Gordon follows in dad's big league footsteps

Infielder getting chance to spend quality time with 'Flash' leading up to Father's Day

Gordon follows in dad's big league footsteps

LOS ANGELES -- Dad wasn't around much as Dee Gordon grew up, but the Dodgers' second baseman has always been fine with it.

Dad chose the life of a professional baseball player, and he turned into a real good one, Tom "Flash" Gordon's 21-year career was highlighted by three All-Star Games, a Rolaids Relief Award and more than $55 million in earnings.

Dee has followed in the family business, reinventing himself this year as a rangy second baseman and basestealing leadoff hitter after his shortstop career was short-circuited by injury and the acquisition of Hanley Ramirez.

Now retired, Tom Gordon is free to be a full-time father to Dee's little brother Nick -- the No. 5 overall pick by Minnesota in last week's First-Year Player Draft. Tom is spending this weekend with Nick for his professional debut, but will catch up with Dee for a late Father's Day celebration on the Dodgers' next homestand. 

"We won't be doing anything crazy," said Dee. "Dad doesn't like gifts. He'll come to the game, we'll go eat and then we'll chill. When Dad comes in, it's usually about him. He really enjoys going to the game and just watching. As a player, he never did that."

Dee said it never bothered him that Dad was at Spring Training or on the road or playing in one of his eight "home" cities until retiring in 2009. Dee would join him when school let out for the summer and share him with the rest of the family in the winter.

"When I was young, he was playing and trying to establish himself the way I'm doing now, and I always respect that," said Dee.

"He had to work hard to feed me and my three sisters and two brothers. I always understood that and I wasn't going to be selfish because I needed my Dad. He always made sure I had a big support group. Really, I didn't need much. With all I went through, I grew up a strong kid."

And Dee had greater challenges growing up than the fact his father was away. Dee was born two months premature, weighing four pounds, two ounces. Dee was a 6-year-old at school when his mother was shot and killed by an ex-boyfriend.

Dee was raised mostly by his grandmother and uncles, who Dee said taught him at least as much about baseball and life, as his father did. Battling his way back to the Major Leagues this year, 2 1/2 years after he did it for the first time, is par for the course for Gordon, who is 30 pounds heavier and at least that much stronger than when he was first called up in 2011.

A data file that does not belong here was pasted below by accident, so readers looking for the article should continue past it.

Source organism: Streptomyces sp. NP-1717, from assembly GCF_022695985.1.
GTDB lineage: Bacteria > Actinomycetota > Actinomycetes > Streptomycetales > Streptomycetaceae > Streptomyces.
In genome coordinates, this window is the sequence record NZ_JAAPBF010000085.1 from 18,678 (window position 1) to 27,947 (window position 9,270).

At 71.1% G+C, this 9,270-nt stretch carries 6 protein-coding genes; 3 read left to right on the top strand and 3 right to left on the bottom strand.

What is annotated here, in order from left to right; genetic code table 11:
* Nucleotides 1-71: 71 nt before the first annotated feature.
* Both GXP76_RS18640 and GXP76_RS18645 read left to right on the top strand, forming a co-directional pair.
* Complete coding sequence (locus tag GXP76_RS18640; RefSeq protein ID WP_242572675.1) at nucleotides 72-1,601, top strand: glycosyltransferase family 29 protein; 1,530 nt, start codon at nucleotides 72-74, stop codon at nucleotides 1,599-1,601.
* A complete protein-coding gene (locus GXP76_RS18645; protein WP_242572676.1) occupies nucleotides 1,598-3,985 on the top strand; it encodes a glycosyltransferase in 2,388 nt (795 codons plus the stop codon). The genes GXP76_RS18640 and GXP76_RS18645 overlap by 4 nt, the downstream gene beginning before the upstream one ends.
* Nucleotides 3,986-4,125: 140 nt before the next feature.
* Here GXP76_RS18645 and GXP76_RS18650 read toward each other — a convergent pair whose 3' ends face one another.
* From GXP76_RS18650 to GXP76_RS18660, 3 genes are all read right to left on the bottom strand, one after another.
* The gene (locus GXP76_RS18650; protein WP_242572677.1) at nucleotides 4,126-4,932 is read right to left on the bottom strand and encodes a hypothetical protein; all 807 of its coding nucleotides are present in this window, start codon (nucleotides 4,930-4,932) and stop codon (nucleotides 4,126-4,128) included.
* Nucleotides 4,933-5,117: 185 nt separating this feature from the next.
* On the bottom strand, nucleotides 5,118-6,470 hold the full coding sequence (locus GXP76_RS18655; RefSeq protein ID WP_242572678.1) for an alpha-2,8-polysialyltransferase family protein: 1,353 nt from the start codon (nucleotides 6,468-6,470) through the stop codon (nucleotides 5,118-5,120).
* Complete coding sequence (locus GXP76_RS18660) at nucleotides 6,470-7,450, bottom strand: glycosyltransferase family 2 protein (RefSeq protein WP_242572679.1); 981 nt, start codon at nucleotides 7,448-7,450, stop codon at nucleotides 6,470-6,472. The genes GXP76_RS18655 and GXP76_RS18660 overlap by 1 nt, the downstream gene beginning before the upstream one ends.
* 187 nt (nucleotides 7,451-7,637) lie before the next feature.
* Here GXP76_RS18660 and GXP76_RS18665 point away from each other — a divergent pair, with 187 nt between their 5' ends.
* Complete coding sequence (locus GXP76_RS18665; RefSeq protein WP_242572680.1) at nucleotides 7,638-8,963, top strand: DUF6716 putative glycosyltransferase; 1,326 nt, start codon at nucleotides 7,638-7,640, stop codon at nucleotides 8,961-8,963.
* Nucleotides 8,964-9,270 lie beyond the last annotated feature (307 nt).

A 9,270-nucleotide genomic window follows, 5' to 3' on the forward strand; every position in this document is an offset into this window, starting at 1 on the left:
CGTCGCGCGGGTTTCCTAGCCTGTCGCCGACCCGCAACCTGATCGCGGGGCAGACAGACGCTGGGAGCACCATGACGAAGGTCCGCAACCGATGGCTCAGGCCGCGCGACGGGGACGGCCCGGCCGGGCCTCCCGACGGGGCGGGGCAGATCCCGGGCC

"I've been fighting since the day I was born," he said. "They doubted I would live. I've been doubted my whole life."

Now Dee is the Major League leader in stolen bases, on pace to be the first to steal at least 100 bases in a season since Vince Coleman in 1987. Whether or not he gets the votes, Gordon is making enough of an impact on offense and defense to be considered for his first All-Star Game.

Dee was a hoop star and didn't play baseball until his senior year of high school. But by the time he attended Southeastern University in Florida, he was convinced he could be a Major League Baseball player. By then, Dee had already been working out with his dad's Phillies teammates. The Dodgers drafted him in the fourth round in 2008, and he was fast-tracked to push Rafael Furcal right out of the organization by the summer of 2011.

That turned out to be rushing it and Gordon was forced into a career reset at Triple-A, working his way back with a willingness to play in two countries last winter, then emerging from a pack of contenders to win the starting second-base job this spring.

He plays a different position than his father, but Dee said their game is similar in other ways.

"Dad came to see me in New York a few weeks ago and we spent some time just walking around, because he said he never did that in all the years he played, and he even played for the Yankees," said Dee. "He was always so focused and determined to be great, he didn't do anything but play.

"It's weird, but I'm about the same way, too. When I first came up, I liked to have fun. But it didn't mesh with me playing. I've learned from him to relax, rest, stay out of trouble and it helps me play better."

Ken Gurnick is a reporter for MLB.com. This story was not subject to the approval of Major League Baseball or its clubs.